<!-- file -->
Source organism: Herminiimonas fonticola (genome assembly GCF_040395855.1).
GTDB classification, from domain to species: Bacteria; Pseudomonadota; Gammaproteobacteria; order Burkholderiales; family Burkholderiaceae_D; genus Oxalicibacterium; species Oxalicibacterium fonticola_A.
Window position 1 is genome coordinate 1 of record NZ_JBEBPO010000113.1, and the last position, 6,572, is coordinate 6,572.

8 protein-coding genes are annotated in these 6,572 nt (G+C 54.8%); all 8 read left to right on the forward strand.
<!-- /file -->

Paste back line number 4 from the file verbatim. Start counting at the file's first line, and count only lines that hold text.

8 protein-coding genes are annotated in these 6,572 nt (G+C 54.8%); all 8 read left to right on the forward strand.